In this piece of atmospheric magic which is sure to please anyone who has even glanced at an episode of Game of Thrones, you each play as members of the King’s Small Council, representing great houses of the land.

Cards are picked, each with a different dilemma facing the realm, and which the Council must choose how to resolve. Your choices influence how the game goes and thus what lies in store for the fate of the nation.

But those choices aren’t straightforward. First of all, every player has an agenda they’re secretly following, so what might appear to be a straightforward decision is immediately complicated by members of your “team” working with a hidden motive. That opens the door to bargaining, bribery, long game plotting to achieve your desired ends, and all manner of roleplaying if you’re of that persuasion.

But once those decisions have been made, you have to face the consequences, opening the game up to branch in dozens of directions and ensuring that

If you’re intrigued, we played King’s Dilemma on our channel and you can take a look at how the game works in action here:

 

Betrayal

Another example of a legacy version of a game you probably already know and love, this takes its universe from Betrayal at House on the Hill. It markets itself as “the story locals have been telling for generations” and that is exactly the kind of hook that makes me do a little fizzy Lore dance.

The story in question here takes place over decades. Players represent families; so, as time passes, you might play an early round as one character and then a later round as an older version of that very same character – that is assuming they live, of course.

The recurring nature of a legacy game goes so nicely with the horror genre, and particularly in this one – through the decades in this narrative, the families are drawn back to this haunted place, in much the same way that we as players reconvene in various sessions to find out what horrors the game has in store next.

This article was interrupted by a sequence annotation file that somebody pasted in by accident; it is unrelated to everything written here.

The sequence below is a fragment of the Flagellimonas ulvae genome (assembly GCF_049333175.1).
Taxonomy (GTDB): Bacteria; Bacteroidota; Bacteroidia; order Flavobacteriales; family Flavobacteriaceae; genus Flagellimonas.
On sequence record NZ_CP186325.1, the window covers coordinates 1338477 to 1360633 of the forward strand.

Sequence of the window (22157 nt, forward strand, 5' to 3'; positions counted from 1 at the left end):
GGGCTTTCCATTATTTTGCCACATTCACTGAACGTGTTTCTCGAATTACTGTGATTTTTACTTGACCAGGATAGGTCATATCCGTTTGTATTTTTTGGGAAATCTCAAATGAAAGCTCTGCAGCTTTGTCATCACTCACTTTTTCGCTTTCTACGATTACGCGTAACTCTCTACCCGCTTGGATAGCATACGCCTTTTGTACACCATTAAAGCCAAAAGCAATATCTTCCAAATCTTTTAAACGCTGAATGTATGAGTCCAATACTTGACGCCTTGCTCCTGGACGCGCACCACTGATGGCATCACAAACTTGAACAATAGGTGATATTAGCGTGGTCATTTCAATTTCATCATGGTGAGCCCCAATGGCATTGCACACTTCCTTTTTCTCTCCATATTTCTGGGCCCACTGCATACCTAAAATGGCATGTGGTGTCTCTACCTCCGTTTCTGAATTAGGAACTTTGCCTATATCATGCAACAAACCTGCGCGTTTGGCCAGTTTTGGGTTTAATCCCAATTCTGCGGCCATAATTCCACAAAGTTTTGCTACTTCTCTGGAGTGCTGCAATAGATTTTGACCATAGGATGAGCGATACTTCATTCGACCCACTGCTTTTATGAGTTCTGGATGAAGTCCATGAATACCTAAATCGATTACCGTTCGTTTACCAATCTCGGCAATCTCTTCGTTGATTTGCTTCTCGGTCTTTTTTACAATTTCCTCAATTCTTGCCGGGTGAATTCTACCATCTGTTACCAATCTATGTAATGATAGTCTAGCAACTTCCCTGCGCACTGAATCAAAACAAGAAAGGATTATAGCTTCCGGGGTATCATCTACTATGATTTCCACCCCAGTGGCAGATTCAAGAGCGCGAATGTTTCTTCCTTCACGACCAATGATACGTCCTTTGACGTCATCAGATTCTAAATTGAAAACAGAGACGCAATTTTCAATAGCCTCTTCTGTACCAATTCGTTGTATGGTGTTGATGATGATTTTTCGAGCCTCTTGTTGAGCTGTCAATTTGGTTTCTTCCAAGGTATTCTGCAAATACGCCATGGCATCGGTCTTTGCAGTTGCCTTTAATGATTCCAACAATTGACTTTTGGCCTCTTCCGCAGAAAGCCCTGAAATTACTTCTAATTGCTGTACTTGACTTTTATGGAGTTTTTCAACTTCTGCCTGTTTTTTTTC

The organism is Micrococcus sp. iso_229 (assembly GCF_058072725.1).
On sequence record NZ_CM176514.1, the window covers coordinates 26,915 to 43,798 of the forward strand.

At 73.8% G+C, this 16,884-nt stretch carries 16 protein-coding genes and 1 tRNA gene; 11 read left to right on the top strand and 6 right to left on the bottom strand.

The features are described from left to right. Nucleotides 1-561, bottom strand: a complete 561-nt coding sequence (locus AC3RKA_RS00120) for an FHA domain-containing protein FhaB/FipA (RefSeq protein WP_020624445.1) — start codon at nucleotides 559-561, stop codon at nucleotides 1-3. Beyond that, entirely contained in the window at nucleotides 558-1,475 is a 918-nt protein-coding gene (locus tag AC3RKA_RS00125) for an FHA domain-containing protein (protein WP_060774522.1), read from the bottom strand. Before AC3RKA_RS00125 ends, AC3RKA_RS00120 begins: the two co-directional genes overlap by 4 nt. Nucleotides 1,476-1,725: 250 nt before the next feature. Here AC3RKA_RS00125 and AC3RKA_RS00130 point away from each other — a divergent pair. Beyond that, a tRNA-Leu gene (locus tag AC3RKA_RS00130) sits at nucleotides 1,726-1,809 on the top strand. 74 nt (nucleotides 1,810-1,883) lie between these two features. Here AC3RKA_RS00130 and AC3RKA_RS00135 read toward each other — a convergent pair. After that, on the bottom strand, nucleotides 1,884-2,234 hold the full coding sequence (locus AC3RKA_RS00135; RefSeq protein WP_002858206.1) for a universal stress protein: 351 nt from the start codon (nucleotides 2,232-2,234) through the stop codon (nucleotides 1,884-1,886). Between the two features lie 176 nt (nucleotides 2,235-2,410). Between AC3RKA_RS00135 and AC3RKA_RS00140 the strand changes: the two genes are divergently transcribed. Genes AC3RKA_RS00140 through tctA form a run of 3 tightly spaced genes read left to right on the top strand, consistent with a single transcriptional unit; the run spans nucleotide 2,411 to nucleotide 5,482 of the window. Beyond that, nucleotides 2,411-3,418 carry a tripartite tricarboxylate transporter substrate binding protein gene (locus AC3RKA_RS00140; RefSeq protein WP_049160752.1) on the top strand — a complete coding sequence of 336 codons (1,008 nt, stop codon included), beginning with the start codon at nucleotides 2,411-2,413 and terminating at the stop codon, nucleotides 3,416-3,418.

It’s a perfect game for bringing a group together, and all you have to do is imagine a dark and stormy night setting in and a spooky playlist playing, while your favourite people arrive to sit around your table to crack open the box and go exploring in a haunted mansion to know that this game is a must-have.

My City

While legacy games often lend themselves to being incredibly heavy, with grandiose maps and intense stakes, demanding a long term time commitment in return for the fun they’re going to bring, that’s not a hard and fast rule.

Enter My City, a lovely game that’s very easily playable for two – if you’re stuck indoors with a housemate over a rainy day, or off on a cosy trip with a partner, or even visiting a sibling and unsure exactly how much “catching up” you can manage before slipping into mild sports talk, this could very well be the perfect game to have on hand.

Very simply, you’re building a city from laying its early foundations right through the ages into industrialisation. You each have your own city, to which you can give a very serious or, more likely, very silly name, and as cards are drawn and pieces are laid, you’ll see your city grow. It’s cosy and delightful.

What’s particularly brilliant is you can use one side of the board for repeatable play if you don’t want to commit to the legacy aspect. But if you do want to go all in, there are envelopes that come with new rules and challenges and elevate a simple game of Tetris into something brilliantly engaging.